Why Career Goals Don’t Matter In Japan: Understanding the Japanese Salaryman’s Mindset

Understanding the Japanese Salaryman’s MindsetI started my career at a large commercial bank in Japan. Shortly after I received the offer, the HR manager asked me which department I wished to work in. Naturally, I told him my preference: the venture capital division.


I was sent to a different department, without receiving an explanation for that decision. I later discovered that the correct answer should have been a similar response to this:

Video conferencing: a winner in global collaboration

Phone Conference versus Video ConferenceI am constantly surprised by the number of people preferring to interact via e-mails and phone calls over video conferencing, especially when communicating and collaborating with their global colleagues.

  • “When I work from home I’m in my pajamas and don’t want to wear make-up”
  • “I feel uncomfortable to ask someone who’s at home to turn on his/her camera. ”
  • “E-mails are better because everything can be documented.”

Rude tourists in Japan

gyokutei nihon2Last December, I brought an American friend of mine to a hot spring. We decided to go for a luxury experience and went to a high end ryokan, a Japanese-style inn.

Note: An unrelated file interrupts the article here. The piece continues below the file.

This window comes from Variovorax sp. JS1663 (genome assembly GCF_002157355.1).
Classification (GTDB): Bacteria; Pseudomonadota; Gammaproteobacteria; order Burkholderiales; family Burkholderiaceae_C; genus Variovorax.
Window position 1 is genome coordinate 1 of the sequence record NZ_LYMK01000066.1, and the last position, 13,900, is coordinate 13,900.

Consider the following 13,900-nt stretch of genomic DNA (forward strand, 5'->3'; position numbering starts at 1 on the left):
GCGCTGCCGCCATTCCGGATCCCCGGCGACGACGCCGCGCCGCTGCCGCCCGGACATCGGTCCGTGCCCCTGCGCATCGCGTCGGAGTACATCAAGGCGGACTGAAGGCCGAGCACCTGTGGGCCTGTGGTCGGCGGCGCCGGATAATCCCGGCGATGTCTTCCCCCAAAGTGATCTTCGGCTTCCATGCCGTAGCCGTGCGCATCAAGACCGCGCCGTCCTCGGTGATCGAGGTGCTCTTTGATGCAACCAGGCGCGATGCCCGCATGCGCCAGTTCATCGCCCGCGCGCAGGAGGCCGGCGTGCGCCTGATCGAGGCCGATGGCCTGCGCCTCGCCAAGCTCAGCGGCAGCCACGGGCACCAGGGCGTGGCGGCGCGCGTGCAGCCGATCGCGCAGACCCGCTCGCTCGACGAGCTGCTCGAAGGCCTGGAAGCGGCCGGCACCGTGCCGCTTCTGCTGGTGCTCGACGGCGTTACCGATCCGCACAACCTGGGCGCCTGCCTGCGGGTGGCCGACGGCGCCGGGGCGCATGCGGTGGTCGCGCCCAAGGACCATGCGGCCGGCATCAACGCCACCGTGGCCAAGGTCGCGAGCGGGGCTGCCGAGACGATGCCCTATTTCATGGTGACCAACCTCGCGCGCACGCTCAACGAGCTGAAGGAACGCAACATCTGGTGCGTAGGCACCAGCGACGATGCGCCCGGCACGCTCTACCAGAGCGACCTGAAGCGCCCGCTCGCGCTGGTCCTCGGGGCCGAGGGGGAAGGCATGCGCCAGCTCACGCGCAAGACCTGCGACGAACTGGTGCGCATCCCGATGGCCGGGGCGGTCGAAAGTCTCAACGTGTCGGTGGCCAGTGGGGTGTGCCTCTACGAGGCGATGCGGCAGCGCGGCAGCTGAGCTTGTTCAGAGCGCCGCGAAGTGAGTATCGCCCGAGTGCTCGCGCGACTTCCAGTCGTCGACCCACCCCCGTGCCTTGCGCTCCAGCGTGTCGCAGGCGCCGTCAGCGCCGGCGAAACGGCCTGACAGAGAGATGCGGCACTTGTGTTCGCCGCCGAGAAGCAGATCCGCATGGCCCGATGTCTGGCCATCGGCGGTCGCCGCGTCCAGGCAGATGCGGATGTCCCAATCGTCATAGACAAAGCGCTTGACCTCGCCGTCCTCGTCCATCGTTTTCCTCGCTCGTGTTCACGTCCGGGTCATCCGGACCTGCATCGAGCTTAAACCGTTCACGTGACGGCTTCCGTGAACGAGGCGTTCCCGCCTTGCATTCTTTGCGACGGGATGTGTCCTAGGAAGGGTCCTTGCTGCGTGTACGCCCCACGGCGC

Here, you get to enjoy amazing food and hot springs experience in a wonderful atmosphere: a tourist magnet. Dinners at a high end ryokan are a relaxed, luxurious affair, where several different courses are brought to your room one by one, giving you the opportunity to savor and appreciate each dish fully and in peace.

A direct word for “google it, you dumb a**!”

ggrkYou may not believe it, but there is a word for "google it, you dumb ass" in Japanese: it’s pronounced "gu-gu-re-ka-su (#ggrks)."

The implied message of the word is this:
You’re cutting corners if you ask someone a question you can find an answer to later on and that you may even pass for disrespectful, as by doing so you’re wasting someone’s time.

Why Japanese don’t like small talk

Smalltalk“I don’t know why my boss in Dublin (Ireland) always starts our video conference by telling me what she did during the weekend. Why can’t we just dive into the meeting without wasting time?”

Many Japanese complain to me about how they don’t understand why their non-Japanese colleagues love small talk so much. "I have no problem when we’re talking about work" they say "but when it comes to small talk… I don’t know how to carry on the conversation and it’s a real pain.”

The one skill you should look for when interviewing freelancers

"So what is the secret for hiring good freelancers?"
I currently have 12 freelancers under my payroll from all over the world (2 personal assistants, 6 transcribers, 3 graphic designers, 1 web engineer) and have worked with over 100 freelancers on an ad hoc basis. I mostly hire freelancers via global crowdsourcing sites like oDesk (currently Upwork), Elance or freelancer.com.
I am constantly asked "the secret" in hiring good freelancers. Especially since you're never going to meet them face to face. My answer? Communication skill.

How the Nail that Sticks Up Gets Hammered Down